It gives me grief to no end about the scapegoating for the format. There's all this supposed research. All these people that say murder simulators, training to kill. That's nothing but a bunch of bullshit to get 15 minutes of fame or act like they know everything before the truth is heard. That's what happened with Columbine, Many blamed video games and ultimately, the truth was heard on the two shooters. It's sad when hundreds of millions that play video games throughout the world are instantly generalized by one person who went on the rampage and the media puts out a scapegoat without looking at what caused the rampage. To that point, I remember not too long watching a couple videos of a rally in New York City that had gamers expressing their view and showing the positive side of gaming through the group, Empire Arcadia. Here are the links.

https://www.youtube.com/watch?v=fvCYSHLkQWU
https://www.youtube.com/watch?v=DIjtGCv-IsU

That's the thing that the media tends to ignore. A line that NFL player Michael Strahan said in 2006 to newspaper reporters was along the line that most do in order to get more people to read. You sell on the negative, no matter the format. Anything positive is an afterthought. You see in news headlines on television, Papers will have the front cover decked out with something that catch everyone's attention. Gamers have to deal with all sorts of bullshit that happened a long time ago, may happen in the present, and possibly occur in the future. There's an enjoyment to video games to many as much as some people have with viewing movies or going to see a concert for a band or singer you like. I think one of the downsides is that video games are often looked down and maybe still looked at today like cartoons as being for kids.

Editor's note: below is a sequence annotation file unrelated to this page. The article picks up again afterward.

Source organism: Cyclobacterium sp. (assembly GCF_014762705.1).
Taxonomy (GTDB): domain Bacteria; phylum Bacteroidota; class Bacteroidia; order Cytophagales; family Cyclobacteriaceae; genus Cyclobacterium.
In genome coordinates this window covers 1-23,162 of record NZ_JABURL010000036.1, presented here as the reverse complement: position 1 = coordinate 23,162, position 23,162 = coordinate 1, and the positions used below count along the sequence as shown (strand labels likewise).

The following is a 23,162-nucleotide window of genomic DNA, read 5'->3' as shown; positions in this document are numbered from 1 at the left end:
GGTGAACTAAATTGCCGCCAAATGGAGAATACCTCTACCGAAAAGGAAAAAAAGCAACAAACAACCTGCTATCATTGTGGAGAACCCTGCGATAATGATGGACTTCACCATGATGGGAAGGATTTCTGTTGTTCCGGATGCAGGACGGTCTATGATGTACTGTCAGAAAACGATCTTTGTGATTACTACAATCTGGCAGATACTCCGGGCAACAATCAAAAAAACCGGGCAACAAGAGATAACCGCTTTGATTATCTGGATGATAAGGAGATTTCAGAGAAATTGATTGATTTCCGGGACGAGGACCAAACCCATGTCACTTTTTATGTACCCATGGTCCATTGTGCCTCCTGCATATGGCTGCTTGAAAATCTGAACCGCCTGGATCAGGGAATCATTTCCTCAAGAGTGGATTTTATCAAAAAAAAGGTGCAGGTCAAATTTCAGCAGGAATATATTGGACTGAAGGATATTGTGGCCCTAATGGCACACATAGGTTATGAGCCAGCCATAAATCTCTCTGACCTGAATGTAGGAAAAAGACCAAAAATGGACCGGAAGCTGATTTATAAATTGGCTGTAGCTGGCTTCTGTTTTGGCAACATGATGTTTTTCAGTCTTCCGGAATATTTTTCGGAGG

Video games have been around since the 1970s. My father grew up during its start as a teenager. My older siblings got to see the NES era begin. For my younger brother, myself, and others of the late part of Generation Y, we've seen the rise of 3D. It's still a young format compared to other things like movies and music. However, we still see stereotypes being set among us. Despite that, we stick together and continue to do what we love. We're not going to let the media ruin something that is enjoyed by many because they generalize an entire group.

In the end, Virginia Tech is still one of the biggest tragedies in the United States. Thompson was disbarred a year and half later and culture still thrives on violence with stuff on various formats. It was a wake up call to many things regarding health and weaponry. What it also did, however, was show that gamers are not going to give up on defending what they love when the media makes a bunch of bad assumptions. (mostly Fox News and their legion of idiots) Let the world shine brighter so that these incidents can be prevented in the future and no bloodshed can happen.